Hatching a new cocktail trend
Matthew Biancaniello has worked as a magazine ad salesman, an underwater photographer and a zookeeper’s assistant at the Neverland Ranch. The last place he thought he’d find himself was tending bar, much less creating award-winning culinary cocktails at the Hollywood Roosevelt Hotel -- especially given that one of his parents was an alcoholic and that Biancaniello himself has a tumultuous history with food.
Now he finds himself on the cutting edge of a new trend: cocktails made with eggs. Or, in this case, served in eggshells. He’s collaborating with the folks at Bar Keeper in Silver Lake to turn emu eggshells, which have a gorgeous blue-green hue and a texture similar to the skin of an avocado, into cups for sipping cocktails. (See Page D27 for his Indian Summer cocktail recipe.) “We have to coat it, file [the rim of the eggshell] down, add a mouthpiece to make it safe and sanitary,” he says. He plans to introduce the innovative drinking vessels in February.
So though eggs are being used elsewhere to create foams and to add body to drinks, or are served pickled or even fried on top of drinks, Biancaniello has made eggs part of the drink and part of the service.
It makes sense that Biancaniello would make food a part of his bartending experience. He wrote, directed and starred in a short film about his struggle with binge eating, called “The Breadbasket.” He earned the money to fund his movie, which was part of the avant-garde filmmaking movement Dogme 95, by eating maggots, cow excrement and other cringe-worthy horrors on programs such as “Ripley’s Believe It or Not!” and “The Tonight Show.” His nicknames: “The Human Garbage Can” and “The Man Who’ll Eat Anything.”
All that is behind Biancaniello, 41, who cleaned up his act after falling ill after eating raw chicken feet. Now you’ll find him -- 50 pounds slimmer -- creating his specialties at the Hollywood Roosevelt Hotel’s diminutive Library Bar on Tuesday, Wednesday, Saturday and Sunday nights.
Set against a backdrop of dark woods and red lights, Biancaniello works swiftly to serve a multitude of delicacies: pomegranate seeds marinated in Grand Marnier and served on scallop shells, rock candy made of Aperol, heart-shaped martini gelées and bourbon infused with shiitake mushrooms. By April, he’d like to start serving something he’ll call the Humpty Dumpty, a cocktail made of vanilla bean-infused bourbon, almond-infused cherry liqueur, cream, egg whites and lecithin, which he’ll freeze using liquid nitrogen into popcorn-size bits. “I’ll serve it in an ostrich egg,” he says of the concoction, which will cost $25 and serve two.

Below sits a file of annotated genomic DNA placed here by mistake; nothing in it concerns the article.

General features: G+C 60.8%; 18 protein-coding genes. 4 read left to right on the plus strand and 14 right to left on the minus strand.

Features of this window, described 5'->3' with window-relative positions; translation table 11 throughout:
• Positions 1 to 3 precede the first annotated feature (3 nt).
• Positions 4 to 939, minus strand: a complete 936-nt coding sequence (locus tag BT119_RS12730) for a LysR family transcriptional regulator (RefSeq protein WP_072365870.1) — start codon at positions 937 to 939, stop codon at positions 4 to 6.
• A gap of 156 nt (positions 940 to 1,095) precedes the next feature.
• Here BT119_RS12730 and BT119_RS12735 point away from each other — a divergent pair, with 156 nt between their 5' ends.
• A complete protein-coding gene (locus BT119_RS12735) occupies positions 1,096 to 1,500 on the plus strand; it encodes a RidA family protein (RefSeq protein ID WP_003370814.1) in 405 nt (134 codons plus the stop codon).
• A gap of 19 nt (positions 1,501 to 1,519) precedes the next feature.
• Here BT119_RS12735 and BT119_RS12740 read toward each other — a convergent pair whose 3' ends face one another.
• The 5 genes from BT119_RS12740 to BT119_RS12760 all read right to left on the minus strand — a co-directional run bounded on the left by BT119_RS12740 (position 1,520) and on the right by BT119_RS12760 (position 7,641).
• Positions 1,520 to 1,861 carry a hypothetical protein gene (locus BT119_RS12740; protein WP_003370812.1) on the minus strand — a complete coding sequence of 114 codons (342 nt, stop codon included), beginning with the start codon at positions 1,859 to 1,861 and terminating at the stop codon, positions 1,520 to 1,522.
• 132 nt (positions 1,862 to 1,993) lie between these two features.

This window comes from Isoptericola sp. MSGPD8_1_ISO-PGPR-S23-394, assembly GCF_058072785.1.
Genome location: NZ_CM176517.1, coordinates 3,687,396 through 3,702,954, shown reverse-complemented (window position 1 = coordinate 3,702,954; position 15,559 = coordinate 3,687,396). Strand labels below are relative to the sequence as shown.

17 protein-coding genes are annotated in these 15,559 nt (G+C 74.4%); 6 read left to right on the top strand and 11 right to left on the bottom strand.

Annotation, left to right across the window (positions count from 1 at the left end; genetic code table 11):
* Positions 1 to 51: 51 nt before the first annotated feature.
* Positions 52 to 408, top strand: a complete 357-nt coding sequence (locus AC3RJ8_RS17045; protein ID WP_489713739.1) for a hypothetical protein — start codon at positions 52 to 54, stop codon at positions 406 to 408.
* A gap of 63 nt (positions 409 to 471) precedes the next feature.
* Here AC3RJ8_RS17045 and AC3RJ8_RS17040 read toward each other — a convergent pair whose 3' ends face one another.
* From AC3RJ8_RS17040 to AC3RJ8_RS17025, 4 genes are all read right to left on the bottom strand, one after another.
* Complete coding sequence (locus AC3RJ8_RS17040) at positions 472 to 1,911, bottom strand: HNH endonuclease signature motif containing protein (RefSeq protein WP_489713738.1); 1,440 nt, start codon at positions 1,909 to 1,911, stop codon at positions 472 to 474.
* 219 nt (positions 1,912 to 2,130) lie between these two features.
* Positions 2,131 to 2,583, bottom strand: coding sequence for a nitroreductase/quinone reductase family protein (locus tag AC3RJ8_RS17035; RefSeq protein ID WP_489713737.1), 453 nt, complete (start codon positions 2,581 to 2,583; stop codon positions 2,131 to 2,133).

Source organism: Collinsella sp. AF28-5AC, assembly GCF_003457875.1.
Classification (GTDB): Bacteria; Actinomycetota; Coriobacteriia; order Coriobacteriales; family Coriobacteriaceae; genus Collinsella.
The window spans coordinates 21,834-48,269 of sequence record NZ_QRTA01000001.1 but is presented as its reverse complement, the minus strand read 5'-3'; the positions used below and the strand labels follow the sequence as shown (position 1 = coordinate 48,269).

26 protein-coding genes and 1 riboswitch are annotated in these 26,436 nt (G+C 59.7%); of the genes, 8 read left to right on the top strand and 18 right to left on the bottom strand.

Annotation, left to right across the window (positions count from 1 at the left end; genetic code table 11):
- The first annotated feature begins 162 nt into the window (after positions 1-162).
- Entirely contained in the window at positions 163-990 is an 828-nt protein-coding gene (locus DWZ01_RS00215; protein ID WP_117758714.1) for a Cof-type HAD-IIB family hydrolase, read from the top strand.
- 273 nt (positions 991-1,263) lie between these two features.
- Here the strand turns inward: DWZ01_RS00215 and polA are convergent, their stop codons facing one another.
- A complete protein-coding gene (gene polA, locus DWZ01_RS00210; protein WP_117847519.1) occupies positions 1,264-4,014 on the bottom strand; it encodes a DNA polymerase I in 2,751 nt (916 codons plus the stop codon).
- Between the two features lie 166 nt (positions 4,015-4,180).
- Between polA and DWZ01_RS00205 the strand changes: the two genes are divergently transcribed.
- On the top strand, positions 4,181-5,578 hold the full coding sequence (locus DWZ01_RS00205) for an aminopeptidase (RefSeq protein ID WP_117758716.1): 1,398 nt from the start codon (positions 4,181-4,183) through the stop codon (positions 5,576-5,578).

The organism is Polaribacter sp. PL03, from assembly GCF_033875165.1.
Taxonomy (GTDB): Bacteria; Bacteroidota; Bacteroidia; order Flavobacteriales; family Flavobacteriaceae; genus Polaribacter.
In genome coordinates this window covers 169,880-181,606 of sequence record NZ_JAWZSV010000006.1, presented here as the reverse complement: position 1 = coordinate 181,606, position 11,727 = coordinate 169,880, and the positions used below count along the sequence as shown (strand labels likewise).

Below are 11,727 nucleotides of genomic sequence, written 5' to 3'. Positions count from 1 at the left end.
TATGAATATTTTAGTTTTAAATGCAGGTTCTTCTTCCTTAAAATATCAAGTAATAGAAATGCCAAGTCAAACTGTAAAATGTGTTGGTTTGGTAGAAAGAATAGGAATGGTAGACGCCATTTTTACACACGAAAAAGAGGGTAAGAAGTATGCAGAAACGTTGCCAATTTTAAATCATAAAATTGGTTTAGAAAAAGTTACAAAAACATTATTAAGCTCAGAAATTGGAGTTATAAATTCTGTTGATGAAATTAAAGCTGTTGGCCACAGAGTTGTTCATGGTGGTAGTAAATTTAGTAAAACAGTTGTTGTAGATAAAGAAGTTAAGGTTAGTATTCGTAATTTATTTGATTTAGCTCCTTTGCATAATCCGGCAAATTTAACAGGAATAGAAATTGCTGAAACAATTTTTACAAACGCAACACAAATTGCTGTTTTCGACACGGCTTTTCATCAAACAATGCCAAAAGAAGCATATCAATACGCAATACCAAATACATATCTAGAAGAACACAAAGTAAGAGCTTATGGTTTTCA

His unusual drinks (most of which are priced at $15) are composed of such ingredients as sage, arugula and aged balsamic vinegar.
One specialty is the Ham on Rye, made with prosciutto-infused bourbon, black maple walnut liqueur and cornichons. For Biancaniello, it’s the most enjoyable -- and safest -- way for him to interact with food. In fact, he used his own money and free time at first to revamp the bar from sour mixes to homemade syrups and the types of fresh produce his Greek and Italian family raised him on in Boston.
His cocktails, he says, “are about freshness and beauty [and] not meant to be gulped.”
Biancaniello’s rise in L.A.'s burgeoning cocktail scene is especially impressive considering he began bartending only about a year and a half ago. “What changed everything for me was when my wife gave me Dale DeGroff’s ‘The Essential Cocktail’ book. That’s when I started taking things really seriously and learning about hand-crafted cocktails.”
Indeed. In August, he won the Chartreuse Sweet 16 Competition, held at the Doheny, a private club in downtown L.A. Like all of L.A.'s superstar bartenders, Biancaniello has fans, including Celina Chaunsumlit, a 26-year-old student who also works as a bartender at Backstage Bar & Grill in Culver City. “I really appreciate the complexity and dimension of the flavors,” she says. “The quality of the spirit as well as the other ingredients are robust and rich, without overpowering or competing with each other.”
Biancaniello has noticed her appreciation: “She’s been in every Sunday for the last four months.”
“I’m trying to create a bar people haven’t seen before,” says Biancaniello of his passion. “I don’t see myself doing anything else.”